5G is only just arriving, but 6G plans are underway

Although 5G is only just being cobbled together, planning is already underway for 6G networks. Next week, March 24 through 25, more than 200 researchers will gather at the "6G Wireless Summit" in Levi, Finland to discuss the standards that 6G should strive for when it's implemented a decade or so from now.

The event's agenda is scheduled to kick off with discourse about what 5G will be and then move on to subjects such as mmWave (millimeter wave) localization, the convergence of sensing and communication after 5G, ambient and quantum backscatter communications, integrated circuit designs for terahertz applications, and the future of IoT.

5G connectivity will rely on the combination of existing and new infrastructure, and is largely being developed in response to the increasing number of devices that are expected to require wireless network connectivity. Along with helping establish the proverbial "Internet of Things," there's an ever-increasing demand for improved coverage, throughput and latency – the last of which being perhaps the primary advancement that 5G will offer, as low latency connections will enable anything from remote brain surgery to more accurate logistics across countless industries.

Much of what 5G is seeking to accomplish will come by way of moving network infrastructure closer to end users and opening the wireless spectrum to bands well beyond those that are currently used for wireless communications. Whereas most wireless devices currently use spectrum in the 2.4GHz or 5GHz range, 5G will expand that to bands upwards of 28GHz. Higher frequencies have shorter waves – 1 to 10 millimeters in length for mmWaves – which are more susceptible to interference over distances, hence wireless infrastructure must be brought closer to users.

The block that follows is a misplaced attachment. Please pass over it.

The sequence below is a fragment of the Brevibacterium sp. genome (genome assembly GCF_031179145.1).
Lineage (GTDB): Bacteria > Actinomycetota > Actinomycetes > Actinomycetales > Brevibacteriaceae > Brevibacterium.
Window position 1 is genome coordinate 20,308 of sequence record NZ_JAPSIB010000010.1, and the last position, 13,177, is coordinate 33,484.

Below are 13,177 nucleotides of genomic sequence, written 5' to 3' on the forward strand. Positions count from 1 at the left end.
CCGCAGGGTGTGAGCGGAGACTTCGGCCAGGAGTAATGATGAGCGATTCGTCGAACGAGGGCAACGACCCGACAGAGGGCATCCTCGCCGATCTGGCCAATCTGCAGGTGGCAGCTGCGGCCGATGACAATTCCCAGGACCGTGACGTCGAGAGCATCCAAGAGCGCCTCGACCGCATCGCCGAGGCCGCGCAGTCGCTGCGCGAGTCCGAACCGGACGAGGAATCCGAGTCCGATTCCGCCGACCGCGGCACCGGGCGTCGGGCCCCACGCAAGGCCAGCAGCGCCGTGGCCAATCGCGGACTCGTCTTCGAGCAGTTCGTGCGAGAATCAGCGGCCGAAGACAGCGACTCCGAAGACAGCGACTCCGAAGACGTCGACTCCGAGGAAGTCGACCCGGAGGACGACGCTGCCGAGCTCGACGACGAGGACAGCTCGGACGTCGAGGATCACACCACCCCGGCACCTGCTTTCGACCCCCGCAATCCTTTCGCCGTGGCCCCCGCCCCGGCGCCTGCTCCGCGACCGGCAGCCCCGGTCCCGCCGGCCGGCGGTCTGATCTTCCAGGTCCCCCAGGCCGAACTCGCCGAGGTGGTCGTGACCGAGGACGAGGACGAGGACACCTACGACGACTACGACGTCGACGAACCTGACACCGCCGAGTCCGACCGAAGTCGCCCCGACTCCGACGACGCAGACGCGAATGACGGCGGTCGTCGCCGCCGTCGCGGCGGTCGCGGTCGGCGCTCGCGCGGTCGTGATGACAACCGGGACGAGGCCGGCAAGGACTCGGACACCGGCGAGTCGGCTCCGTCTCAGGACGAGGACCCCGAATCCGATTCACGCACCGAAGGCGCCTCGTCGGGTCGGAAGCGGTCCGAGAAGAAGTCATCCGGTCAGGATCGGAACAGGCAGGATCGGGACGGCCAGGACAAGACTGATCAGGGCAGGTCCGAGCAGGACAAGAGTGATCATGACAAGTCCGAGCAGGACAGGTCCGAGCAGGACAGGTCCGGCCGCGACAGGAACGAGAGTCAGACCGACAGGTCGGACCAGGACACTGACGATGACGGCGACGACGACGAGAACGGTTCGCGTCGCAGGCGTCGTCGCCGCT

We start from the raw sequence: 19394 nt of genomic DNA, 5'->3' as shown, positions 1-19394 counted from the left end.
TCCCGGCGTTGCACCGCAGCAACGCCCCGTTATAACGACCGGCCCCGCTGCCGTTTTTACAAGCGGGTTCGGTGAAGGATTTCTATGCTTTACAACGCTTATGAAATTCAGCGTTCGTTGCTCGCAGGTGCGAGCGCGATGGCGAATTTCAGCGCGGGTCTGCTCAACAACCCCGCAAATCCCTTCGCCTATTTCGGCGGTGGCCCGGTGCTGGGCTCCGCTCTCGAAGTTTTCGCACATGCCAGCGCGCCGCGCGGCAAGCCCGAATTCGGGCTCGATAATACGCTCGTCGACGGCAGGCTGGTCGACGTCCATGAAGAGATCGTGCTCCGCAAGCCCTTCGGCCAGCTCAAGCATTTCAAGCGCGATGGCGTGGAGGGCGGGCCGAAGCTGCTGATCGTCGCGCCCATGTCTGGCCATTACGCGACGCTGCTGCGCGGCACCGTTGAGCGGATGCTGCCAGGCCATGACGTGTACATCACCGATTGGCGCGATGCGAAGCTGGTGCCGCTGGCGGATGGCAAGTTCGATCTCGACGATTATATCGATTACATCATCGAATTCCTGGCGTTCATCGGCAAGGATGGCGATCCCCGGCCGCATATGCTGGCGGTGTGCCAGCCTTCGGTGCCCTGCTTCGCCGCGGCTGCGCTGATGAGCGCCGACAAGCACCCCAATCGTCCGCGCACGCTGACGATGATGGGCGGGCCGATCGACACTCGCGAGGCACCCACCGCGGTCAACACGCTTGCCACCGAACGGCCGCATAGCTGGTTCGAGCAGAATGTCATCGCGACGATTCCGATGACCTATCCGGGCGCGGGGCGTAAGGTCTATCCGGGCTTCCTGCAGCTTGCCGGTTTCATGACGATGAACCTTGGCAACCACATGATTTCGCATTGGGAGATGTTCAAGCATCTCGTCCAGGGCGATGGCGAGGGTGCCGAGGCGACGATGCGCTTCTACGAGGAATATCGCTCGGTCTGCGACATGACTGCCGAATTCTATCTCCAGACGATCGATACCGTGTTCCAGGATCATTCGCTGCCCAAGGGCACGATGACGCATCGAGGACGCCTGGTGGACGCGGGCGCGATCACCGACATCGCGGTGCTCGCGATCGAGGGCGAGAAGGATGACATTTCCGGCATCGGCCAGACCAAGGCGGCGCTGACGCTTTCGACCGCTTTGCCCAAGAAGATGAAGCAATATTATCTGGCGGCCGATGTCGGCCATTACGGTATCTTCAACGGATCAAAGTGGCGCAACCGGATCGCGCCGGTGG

6G standards may very well push that forward into the terahertz spectrum, which the FCC recently recently voted to open for experimental purposes over the next decade so that companies can begin testing post-5G hardware. The experimental frequency spans from 95GHz (on the upper end of millimeter waves) all the way up to and slightly beyond 300GHz or 3THz (commonly referred to as sub-millimeter waves).

For a glimpse at what may be possible with technologies based around terahertz frequencies, which sit between infrared and microwave radiation on the spectrum, companies such as Genia Photonics have already developed terahertz spectroscopy devices with capabilities such as detecting the molecular traces of chemicals like drug residue on your hands or even signatures of substances in your bloodstream – all at distances of 150 feet according to specifications reported back in 2012.

The large potential of the method for sensing and identification of chemicals is based on the fact that almost all molecules show spectral characteristics in the THz-region, related to H-bond deformations, skeletal modes, and/or lattice vibrations. The THz region of the electromagnetic spectrum is of great scientific fundamental interest, related the observed linear optical and nonlinear optical phenomena as well.

Discussing the potential for these technologies to be used for surveillance in 2013, the NYPD police commissioner at the time noted that terahertz type scanners could be used in place of physical stop-and-frisk, but that the device currently available didn't have an ideal range and that terahertz scanners would have to be implemented incrementally pending regulatory hurdles involving privacy.

All of this, of course, would be in addition to the inevitable boost in bandwidth that terahertz would bring to wireless networks. Don't hold your breath, though: 6G networks could easily be a decade away.